Friday, November 11, 2011

Implementing Data Governance: Think Like A Vogon

Recently I received a note from a prior colleague. He was in the midst of trying to implement data governance at an organization but was getting severe pushback, basically he saw he was headed for project failure. I had a couple of pieces of advice for him which I'll share here as I'm certain he's not the only person struggling to get data governance off the ground.

Establishing data governance at an organization is not easy, it will take time and chances are that the first approach you try may not work. In my opinion if you're working on something with a name along the lines of "Data Governance Project" then you've got a problem. For me, establishing data governance isn't a project. It's not something that can be up and running in a few short weeks or months, but rather I think of it as an initiative - something to be worked on over time, building toward an objective with the flexibility to change tack or even retreat, regroup and try again depending upon the appetite of the organization and the receptiveness of the executive and key stakeholders.

Which brings me to my first piece of advice: Think Like A Vogon. If you weren't lucky enough to be a teenager in the 1970s and 1980s then you may not know what a Vogon is so a little back story may be in order. The Vogons appeared in Douglas Adams' book / radio play / TV series The Hitchhikers' Guide to the Galaxy. Their battle cry was "resistance is useless!". If you're going to embark on a data governance initiative then you need to adopt this as your mantra. You need to keep telling yourself not to give up, you will strike resistance, but you can't stop at the first hurdle (or the second or third for that matter) . Keep telling yourself that resistance is useless because you will establish data governance in the end!

The Vogons used their battle cry as the answer to any dissenting argument or position. Their common approach was to simply keep shouting "RESISTANCE IS USELESS!" at whomever didn't agree with them.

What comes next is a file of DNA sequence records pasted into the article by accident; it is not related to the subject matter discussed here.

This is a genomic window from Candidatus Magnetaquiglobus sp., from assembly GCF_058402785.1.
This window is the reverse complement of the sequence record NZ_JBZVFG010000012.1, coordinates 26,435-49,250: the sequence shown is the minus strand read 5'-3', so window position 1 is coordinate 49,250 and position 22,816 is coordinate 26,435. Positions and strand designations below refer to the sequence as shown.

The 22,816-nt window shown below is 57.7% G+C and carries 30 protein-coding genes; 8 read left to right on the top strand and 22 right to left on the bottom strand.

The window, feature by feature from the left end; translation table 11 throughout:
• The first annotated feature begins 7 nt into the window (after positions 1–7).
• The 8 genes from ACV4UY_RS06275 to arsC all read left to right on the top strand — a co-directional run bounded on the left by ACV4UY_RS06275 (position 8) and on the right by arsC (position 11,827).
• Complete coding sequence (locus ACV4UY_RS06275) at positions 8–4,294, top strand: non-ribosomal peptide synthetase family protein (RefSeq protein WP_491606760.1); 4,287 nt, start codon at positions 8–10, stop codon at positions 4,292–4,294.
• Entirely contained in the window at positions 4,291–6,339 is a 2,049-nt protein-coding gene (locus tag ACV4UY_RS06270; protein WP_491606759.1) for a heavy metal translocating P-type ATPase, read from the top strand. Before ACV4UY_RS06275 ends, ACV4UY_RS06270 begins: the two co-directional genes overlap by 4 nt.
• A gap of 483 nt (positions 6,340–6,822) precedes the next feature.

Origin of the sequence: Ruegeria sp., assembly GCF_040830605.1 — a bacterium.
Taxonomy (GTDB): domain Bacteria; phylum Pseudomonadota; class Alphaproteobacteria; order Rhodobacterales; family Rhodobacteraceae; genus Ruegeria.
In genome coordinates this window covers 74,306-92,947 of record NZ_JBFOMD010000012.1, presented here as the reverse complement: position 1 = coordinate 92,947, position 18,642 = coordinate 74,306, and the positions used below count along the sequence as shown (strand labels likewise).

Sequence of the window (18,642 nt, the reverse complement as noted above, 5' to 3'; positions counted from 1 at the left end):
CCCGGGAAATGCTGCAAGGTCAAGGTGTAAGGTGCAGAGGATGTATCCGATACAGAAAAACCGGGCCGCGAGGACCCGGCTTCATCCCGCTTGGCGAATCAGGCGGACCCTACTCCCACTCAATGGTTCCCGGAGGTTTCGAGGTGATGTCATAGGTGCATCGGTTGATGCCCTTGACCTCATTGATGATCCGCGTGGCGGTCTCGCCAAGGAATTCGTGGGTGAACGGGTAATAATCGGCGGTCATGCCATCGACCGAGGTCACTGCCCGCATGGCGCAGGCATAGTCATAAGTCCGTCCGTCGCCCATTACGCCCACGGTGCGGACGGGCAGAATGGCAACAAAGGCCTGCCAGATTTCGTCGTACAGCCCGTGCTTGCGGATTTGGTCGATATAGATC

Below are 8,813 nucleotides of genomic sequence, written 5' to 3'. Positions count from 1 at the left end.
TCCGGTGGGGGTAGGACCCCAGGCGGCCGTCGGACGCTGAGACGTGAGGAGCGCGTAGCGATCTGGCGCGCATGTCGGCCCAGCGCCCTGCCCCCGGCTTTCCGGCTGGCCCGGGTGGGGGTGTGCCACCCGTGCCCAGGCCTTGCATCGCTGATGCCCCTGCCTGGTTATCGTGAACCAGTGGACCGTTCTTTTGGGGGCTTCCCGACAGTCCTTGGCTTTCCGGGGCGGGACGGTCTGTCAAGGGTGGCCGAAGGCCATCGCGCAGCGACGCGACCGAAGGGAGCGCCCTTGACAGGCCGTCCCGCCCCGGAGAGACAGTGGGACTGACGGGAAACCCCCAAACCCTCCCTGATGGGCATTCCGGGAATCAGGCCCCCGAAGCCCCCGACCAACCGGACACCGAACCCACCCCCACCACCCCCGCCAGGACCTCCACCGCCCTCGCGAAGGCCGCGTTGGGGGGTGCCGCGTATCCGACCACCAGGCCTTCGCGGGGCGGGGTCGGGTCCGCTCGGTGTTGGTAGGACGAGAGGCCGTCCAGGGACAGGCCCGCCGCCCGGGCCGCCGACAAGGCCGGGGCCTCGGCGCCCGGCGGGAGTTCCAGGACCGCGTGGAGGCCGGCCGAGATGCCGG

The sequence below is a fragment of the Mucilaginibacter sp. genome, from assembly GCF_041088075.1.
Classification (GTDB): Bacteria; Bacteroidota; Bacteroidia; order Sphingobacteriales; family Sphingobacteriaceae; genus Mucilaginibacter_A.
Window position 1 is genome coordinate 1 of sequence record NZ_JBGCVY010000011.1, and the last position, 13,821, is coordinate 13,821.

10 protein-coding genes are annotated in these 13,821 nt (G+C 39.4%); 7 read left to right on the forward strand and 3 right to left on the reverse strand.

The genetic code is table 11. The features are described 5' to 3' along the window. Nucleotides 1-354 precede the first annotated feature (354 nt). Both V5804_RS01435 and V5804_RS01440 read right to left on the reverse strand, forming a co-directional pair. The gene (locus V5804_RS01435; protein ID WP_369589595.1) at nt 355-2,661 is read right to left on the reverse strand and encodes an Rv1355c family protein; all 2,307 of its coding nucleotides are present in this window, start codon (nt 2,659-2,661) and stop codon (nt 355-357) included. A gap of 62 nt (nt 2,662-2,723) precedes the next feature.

This brings me to my second piece of advice: Think Like a Vogon, Don't Act Like a Vogon. Use the mantra as a means to keep you going when you face pushback or you struggle to get buy in for your ideas, not as something to beat people over the head with. If your only trick is the compliance line, e.g. telling / forcing people to comply with data governance rules because they are the rules then chances are you've missed the value pitch for data governance and you're going about it for all of the wrong reasons anyway. Stop telling people they have to comply and start telling them what's in it for them if they do come along for the ride. Show what past problems might have been avoided had some data governance been in place or find how some small form of data governance will drive some demonstrable short term savings and go and implement that small piece. Sell the value!

The Vogons were not just a race of bureaucrats, they also wrote poetry . Unfortunately this poetry was commonly thought to be the third worst in the universe. Essentially their poetry was  nonsense verse and decidedly unpleasant to be subjected to.

Which brings me to my third piece of advice: Make Your Artifacts More Appealing Than Vogon Poetry. If you have a ponderous Charter, a rambling Terms of Reference or information that the Data Stewards will find it hard to make sense of, then invest some time in making it more useful. Make your communications with your stakeholders clear and consistent, make your value pitch concise and tangible and construct the material for your stewards so that it's functional and easy to use.  My final piece of advice is to make the data governance initiative visible. Let people know about it and what it can do for them. Spend some time and effort raising the profile. If you can get others excited by its potential then you may get support, and even pull, for data governance from within the business. Don't be afraid to let others know about your data governance initiative. Believe me, it's not something to be hidden away in the bottom of a locked filing cabinet stuck in a disused lavatory with a sign on the door saying "Beware of the Leopard."

I'll leave you to your Vogon Googling. I'm off to find a Dentrassi to make me a nice cup of tea!

1 comment:

  1. Brain the size of a planet and what have they got you doing?

    Seriously, great advice! The "nil desparandum" aspect is critical I think.

    BTW I hope you don't end up with something that's "almost, but not exactly unlik Tea"!